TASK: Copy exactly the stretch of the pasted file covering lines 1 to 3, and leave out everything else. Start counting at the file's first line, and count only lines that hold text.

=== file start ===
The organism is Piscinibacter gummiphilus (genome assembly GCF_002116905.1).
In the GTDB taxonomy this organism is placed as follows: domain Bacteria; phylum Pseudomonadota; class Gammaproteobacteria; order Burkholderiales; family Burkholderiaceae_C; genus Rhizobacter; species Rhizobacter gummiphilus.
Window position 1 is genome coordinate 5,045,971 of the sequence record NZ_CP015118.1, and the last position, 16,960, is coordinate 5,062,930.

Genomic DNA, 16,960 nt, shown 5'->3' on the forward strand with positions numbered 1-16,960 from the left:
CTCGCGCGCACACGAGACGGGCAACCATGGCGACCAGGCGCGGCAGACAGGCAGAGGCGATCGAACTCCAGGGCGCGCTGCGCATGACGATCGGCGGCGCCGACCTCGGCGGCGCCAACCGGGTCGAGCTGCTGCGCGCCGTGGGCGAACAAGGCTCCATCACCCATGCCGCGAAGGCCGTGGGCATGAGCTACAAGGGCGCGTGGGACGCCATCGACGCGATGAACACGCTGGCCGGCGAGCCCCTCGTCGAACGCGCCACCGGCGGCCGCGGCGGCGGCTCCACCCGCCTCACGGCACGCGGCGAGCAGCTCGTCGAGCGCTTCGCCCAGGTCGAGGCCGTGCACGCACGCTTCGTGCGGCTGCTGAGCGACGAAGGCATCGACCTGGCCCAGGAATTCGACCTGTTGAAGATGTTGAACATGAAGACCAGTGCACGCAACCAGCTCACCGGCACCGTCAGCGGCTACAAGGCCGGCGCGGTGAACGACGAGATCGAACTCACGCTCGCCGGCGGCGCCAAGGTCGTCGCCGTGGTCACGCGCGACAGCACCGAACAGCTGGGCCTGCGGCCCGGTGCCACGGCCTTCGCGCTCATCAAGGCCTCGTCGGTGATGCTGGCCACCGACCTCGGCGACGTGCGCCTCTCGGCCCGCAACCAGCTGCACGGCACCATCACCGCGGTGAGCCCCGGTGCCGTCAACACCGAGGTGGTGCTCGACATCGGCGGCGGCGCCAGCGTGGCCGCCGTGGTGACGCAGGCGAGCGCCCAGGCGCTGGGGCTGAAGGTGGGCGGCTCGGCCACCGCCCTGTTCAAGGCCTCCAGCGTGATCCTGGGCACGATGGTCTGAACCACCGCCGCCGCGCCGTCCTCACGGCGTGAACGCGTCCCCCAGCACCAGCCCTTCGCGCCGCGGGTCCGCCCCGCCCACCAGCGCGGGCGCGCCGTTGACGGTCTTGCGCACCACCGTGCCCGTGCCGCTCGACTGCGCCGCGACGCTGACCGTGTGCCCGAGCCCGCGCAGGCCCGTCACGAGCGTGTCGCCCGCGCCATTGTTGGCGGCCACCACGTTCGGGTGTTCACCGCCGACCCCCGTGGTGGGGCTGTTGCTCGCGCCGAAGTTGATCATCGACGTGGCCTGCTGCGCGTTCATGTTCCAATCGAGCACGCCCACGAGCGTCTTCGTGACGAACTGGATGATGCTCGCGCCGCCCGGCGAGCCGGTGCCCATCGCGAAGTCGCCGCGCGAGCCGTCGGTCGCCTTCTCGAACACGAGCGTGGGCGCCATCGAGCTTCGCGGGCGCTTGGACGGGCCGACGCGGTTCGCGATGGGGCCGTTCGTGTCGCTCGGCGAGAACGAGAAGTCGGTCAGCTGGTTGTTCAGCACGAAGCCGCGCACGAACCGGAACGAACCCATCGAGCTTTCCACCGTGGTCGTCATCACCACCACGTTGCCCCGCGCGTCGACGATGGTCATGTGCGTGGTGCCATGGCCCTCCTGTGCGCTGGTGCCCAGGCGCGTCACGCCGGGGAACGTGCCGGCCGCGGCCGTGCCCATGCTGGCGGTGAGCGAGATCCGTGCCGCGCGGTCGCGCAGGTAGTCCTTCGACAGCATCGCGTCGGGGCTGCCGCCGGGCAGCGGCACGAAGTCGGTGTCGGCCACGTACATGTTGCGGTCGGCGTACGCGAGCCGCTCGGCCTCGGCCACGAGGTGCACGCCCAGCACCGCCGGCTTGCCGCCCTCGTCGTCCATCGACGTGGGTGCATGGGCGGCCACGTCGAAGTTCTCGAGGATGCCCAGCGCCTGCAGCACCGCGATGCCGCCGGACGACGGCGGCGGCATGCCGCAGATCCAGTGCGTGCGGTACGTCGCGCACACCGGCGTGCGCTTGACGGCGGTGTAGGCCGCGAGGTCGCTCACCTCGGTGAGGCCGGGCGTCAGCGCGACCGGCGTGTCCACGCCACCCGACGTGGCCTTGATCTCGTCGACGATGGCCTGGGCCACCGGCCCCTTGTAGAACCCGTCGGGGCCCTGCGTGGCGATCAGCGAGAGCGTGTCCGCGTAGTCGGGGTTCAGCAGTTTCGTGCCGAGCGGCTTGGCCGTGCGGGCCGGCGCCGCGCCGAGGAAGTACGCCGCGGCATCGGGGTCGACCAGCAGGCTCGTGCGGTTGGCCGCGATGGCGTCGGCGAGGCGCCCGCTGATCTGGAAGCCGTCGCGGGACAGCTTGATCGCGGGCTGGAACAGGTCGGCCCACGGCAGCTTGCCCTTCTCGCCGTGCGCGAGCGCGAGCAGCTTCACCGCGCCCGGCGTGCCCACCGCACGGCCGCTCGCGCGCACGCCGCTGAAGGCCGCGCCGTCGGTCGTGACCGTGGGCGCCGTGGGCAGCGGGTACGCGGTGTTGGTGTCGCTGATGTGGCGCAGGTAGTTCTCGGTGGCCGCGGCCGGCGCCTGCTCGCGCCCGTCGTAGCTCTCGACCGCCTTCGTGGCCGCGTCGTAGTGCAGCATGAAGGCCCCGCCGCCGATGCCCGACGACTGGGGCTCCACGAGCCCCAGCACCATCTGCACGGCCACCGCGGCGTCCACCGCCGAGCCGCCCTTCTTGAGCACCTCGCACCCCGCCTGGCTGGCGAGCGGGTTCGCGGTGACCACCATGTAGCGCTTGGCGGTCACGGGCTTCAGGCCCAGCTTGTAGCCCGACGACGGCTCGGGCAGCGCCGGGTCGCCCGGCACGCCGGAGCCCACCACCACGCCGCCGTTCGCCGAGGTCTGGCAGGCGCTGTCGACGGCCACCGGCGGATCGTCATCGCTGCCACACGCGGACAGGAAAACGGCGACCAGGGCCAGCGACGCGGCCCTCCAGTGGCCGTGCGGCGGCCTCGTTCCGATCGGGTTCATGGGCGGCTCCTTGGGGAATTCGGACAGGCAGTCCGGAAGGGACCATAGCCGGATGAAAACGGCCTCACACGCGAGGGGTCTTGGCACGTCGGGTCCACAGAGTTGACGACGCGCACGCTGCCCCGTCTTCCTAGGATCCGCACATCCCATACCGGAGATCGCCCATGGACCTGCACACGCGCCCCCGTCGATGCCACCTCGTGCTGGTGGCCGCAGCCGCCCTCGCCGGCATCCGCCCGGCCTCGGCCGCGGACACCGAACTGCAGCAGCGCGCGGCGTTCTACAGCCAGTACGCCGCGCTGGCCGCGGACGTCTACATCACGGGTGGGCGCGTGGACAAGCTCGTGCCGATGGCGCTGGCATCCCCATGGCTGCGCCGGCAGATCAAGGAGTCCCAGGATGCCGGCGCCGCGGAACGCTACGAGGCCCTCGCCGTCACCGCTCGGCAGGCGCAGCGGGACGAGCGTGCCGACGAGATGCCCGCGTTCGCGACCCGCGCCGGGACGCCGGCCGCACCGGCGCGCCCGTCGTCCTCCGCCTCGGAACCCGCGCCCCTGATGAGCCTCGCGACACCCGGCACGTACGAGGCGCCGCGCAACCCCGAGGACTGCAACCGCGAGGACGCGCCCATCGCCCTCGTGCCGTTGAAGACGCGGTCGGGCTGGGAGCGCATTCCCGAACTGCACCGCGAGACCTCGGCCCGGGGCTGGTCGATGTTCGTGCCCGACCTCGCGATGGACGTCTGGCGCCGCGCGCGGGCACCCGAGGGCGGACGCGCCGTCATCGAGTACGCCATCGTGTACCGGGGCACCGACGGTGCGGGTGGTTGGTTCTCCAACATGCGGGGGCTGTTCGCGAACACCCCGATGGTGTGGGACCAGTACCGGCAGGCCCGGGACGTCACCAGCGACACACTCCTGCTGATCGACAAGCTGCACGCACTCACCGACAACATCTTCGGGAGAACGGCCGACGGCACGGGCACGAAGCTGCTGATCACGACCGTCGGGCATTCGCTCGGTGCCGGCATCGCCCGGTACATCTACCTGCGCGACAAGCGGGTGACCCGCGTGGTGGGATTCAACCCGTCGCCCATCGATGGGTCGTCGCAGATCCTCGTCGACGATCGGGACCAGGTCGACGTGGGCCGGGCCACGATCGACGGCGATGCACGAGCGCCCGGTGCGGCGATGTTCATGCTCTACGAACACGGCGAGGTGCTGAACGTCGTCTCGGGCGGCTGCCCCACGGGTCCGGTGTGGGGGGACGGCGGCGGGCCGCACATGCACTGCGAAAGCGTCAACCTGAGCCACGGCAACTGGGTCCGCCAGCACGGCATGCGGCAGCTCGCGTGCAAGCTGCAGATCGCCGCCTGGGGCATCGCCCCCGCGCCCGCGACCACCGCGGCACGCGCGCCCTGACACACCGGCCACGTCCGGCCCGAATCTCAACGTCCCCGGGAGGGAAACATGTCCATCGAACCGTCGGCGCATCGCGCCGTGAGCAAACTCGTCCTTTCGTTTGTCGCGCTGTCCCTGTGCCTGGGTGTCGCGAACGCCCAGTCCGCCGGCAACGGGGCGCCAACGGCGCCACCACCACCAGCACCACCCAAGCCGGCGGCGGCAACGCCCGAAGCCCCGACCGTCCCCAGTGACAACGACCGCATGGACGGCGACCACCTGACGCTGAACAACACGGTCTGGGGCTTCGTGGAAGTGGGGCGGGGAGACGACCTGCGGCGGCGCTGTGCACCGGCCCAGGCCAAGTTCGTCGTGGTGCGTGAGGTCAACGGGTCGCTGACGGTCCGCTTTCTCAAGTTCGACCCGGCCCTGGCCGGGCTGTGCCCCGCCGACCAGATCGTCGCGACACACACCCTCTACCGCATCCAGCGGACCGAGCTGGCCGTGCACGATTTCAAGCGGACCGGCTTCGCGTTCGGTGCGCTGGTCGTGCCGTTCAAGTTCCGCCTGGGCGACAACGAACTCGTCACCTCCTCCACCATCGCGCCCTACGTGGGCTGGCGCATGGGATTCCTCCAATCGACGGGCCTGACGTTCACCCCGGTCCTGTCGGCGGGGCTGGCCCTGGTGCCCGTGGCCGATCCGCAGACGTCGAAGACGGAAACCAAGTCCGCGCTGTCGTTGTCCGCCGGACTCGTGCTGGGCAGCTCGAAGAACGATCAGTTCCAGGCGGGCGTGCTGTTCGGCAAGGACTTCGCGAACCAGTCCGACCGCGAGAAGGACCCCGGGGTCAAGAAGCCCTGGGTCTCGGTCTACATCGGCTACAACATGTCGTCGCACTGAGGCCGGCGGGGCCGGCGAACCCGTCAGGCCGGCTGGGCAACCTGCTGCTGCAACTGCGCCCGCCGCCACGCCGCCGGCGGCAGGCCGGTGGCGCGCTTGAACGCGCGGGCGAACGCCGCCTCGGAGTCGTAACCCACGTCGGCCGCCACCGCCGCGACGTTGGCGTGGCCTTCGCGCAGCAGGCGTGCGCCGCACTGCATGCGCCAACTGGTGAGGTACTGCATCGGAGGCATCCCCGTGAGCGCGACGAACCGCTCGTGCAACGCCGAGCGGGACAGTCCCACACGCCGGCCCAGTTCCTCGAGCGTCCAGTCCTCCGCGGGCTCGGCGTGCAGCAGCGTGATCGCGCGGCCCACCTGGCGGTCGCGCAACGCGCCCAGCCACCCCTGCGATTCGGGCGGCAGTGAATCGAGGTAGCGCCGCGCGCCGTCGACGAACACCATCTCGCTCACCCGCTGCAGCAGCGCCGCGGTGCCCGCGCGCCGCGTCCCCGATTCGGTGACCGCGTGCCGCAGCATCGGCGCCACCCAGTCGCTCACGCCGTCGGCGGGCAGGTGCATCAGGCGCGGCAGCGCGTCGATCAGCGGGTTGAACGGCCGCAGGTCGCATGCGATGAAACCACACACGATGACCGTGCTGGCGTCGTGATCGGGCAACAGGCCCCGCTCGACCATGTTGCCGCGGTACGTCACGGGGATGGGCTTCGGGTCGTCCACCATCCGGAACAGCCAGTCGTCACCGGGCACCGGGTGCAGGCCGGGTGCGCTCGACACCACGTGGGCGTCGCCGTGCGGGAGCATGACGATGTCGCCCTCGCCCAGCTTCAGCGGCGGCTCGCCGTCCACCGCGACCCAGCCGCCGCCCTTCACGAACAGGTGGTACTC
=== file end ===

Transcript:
The organism is Piscinibacter gummiphilus (genome assembly GCF_002116905.1).
In the GTDB taxonomy this organism is placed as follows: domain Bacteria; phylum Pseudomonadota; class Gammaproteobacteria; order Burkholderiales; family Burkholderiaceae_C; genus Rhizobacter; species Rhizobacter gummiphilus.
Window position 1 is genome coordinate 5,045,971 of the sequence record NZ_CP015118.1, and the last position, 16,960, is coordinate 5,062,930.